Guest Blog: The Shame

June 21, 2021

I’m ashamed to say I have M.E.   

I’ve collapsed in the street and when I’ve managed to explain that I don’t need an ambulance, it’s just M.E, I see the compassion disappear. As if I’ve said, don’t worry, I just want the attention.  

My M.E. isn’t that bad anymore. I’m not always bedbound. It’s been 27 years so I don’t really know what being normal is supposed to feel like. But now I can disguise how I am feeling.  

On good days I can walk around a shop and buy food as long as I don’t carry a heavy shopping basket or stand in a queue. I can walk slightly further to the non-disabled parking bay because if I use my blue badge to park in the disabled space I’ll worry that someone will see me walking and judge me harshly.  

I drive home and then sit in the car pretending to be busy so I don’t have to talk to my neighbour because talking and standing will wipe out the next two days. They’ll also wonder why I’ve gone from seemingly normal to holding onto the fence and walking like a spaceman.  

If I’m on a bus and a person with a pram is getting off at the same time, I wait until the next stop, or hide behind other passengers, so I don’t have to look like a selfish person for not helping. I never sit in the priority seats in case I’m asked to move for a person who’s visibly in need. Mostly I avoid buses.  

I’m entitled to having a Disabled parking bay outside my home, but my neighbours would know I was ill and question why I seemed perfectly fine walking the dogs the other day.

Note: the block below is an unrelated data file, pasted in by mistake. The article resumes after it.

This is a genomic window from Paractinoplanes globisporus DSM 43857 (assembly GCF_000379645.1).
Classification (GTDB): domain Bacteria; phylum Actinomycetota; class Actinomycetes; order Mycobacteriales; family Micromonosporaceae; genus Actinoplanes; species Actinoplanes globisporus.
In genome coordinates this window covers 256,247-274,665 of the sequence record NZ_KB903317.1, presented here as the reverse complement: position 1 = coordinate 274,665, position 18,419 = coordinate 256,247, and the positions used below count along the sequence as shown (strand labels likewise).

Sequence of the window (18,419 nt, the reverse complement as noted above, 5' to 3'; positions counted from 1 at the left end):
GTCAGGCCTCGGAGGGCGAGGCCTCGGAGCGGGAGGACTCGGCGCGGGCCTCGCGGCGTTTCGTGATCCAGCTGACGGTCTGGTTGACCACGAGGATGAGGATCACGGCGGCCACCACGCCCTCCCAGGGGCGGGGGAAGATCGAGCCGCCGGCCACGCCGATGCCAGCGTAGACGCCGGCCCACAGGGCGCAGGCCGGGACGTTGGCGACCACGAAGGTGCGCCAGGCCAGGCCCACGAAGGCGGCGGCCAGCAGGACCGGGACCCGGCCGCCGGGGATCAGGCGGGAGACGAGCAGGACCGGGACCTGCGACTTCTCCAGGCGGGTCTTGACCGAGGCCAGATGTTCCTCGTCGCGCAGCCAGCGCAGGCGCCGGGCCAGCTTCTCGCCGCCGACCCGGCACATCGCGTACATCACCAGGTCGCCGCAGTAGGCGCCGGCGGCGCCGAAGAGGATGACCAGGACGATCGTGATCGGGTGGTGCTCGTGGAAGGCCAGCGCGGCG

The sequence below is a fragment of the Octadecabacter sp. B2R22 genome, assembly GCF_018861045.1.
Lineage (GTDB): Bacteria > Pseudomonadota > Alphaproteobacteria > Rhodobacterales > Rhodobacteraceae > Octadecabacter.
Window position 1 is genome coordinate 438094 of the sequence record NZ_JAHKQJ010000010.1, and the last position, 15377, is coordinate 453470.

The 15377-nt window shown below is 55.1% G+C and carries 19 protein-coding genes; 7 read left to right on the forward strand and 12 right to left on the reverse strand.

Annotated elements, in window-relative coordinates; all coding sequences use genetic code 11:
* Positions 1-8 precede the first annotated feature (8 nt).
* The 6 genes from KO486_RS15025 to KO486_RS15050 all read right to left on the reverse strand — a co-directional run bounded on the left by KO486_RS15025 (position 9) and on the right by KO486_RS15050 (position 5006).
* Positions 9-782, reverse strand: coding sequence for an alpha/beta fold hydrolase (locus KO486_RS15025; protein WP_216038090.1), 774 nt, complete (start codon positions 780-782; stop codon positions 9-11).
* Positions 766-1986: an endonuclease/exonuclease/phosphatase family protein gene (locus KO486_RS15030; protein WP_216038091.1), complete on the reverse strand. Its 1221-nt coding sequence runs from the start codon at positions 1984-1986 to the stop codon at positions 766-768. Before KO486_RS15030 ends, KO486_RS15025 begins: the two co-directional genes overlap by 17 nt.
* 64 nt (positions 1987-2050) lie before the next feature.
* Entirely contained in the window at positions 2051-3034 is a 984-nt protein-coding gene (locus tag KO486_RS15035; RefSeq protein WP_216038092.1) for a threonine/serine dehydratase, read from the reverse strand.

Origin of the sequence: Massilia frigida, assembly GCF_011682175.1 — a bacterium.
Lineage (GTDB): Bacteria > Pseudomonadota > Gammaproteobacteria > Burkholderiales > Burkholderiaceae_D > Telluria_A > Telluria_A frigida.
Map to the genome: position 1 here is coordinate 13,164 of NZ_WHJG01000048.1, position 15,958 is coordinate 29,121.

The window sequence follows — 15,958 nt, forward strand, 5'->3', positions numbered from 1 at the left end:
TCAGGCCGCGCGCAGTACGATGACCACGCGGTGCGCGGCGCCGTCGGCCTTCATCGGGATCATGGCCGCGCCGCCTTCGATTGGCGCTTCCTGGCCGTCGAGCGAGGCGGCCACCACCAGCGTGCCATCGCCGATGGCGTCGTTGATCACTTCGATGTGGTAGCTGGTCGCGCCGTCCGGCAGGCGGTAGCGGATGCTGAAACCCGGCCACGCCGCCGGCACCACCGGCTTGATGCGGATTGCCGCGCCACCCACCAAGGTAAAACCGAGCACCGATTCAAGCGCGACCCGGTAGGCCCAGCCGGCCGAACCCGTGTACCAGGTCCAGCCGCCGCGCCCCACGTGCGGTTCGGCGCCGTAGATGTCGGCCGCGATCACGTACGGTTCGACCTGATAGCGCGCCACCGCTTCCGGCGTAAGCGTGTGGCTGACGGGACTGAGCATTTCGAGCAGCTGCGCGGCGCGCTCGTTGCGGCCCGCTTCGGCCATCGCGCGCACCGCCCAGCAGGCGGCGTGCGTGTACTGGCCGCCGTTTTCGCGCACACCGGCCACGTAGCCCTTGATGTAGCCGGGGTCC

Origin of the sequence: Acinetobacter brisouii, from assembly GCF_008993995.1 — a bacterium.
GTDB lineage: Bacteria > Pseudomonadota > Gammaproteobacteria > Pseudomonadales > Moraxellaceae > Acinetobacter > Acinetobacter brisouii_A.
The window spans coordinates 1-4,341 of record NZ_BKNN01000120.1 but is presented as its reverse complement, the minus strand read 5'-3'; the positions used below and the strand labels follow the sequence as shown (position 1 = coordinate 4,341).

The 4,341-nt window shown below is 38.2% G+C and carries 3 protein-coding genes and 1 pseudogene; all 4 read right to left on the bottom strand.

I suspect one of my neighbours knows because she no longer asks, “How are you today?” she asks, “How’s your health doing?” I don’t even like sympathetic people because it puts me on the spot and there’s never an easy explanation.  

I was taken to hospital with a suspected heart attack once because of bad chest pains. Then my legs collapsed. I told the doctor’s I felt it was probably M.E. and they said, “No, M.E doesn’t do that.”  

When eventually I was told that I was fine and all tests were normal, they no longer cared that my legs still weren’t working because they knew I had M.E and M.E. symptoms don’t count. 

I started having different symptoms. Numbness, brain zaps, collapsing without warning. I was checked out for Multiple Sclerosis. I was disappointed not to have it. I desperately wanted to have something people recognised as life altering and didn’t need to be explained.  

I was using my wheelchair that week, the doctor looked concerned and tried all the tests. When it turned out I didn’t have MS, his attitude changed towards me. He looked at me like I was a con artist.  

I never blame M.E. for making me feel ill, I always blame myself. I blame myself for putting away the washing, for texting too much, for standing in the shower, for taking jeans out of the wardrobe, for lifting a heavy shoe, for reading, for writing this… 

Ironically, I have had some good things happen to me because of my 27 years with M.E. Looking back: 

  • I wouldn’t have met my husband if I didn’t have a relapse, which prompted me to leave my boyfriend because he couldn’t cope with looking after me again.  
  • I wouldn’t have got my beautiful dogs if I’d been able to work full-time.  
  • I wouldn’t look young for my age if I’d been able to have a social life.  
  • I wouldn’t have found out who my real friends were if I hadn’t been ghosted by the ones who couldn’t handle the tedium of illness.  
  • I wouldn’t have experienced the joy of symptom free days. 

I can’t yearn for what might have been if I hadn’t had M.E. It’s too late for that. Doctors have been my prison guards. I am ashamed to say I have M.E. but the real shame lies with the medical profession.  

If their attitude had been at least as good as it is for others with a chronic illness, if they chose to believe me and treat me with fairness then perhaps I wouldn’t carry my shame and the stigma associated with this medical condition would have been extinguished decades ago. 

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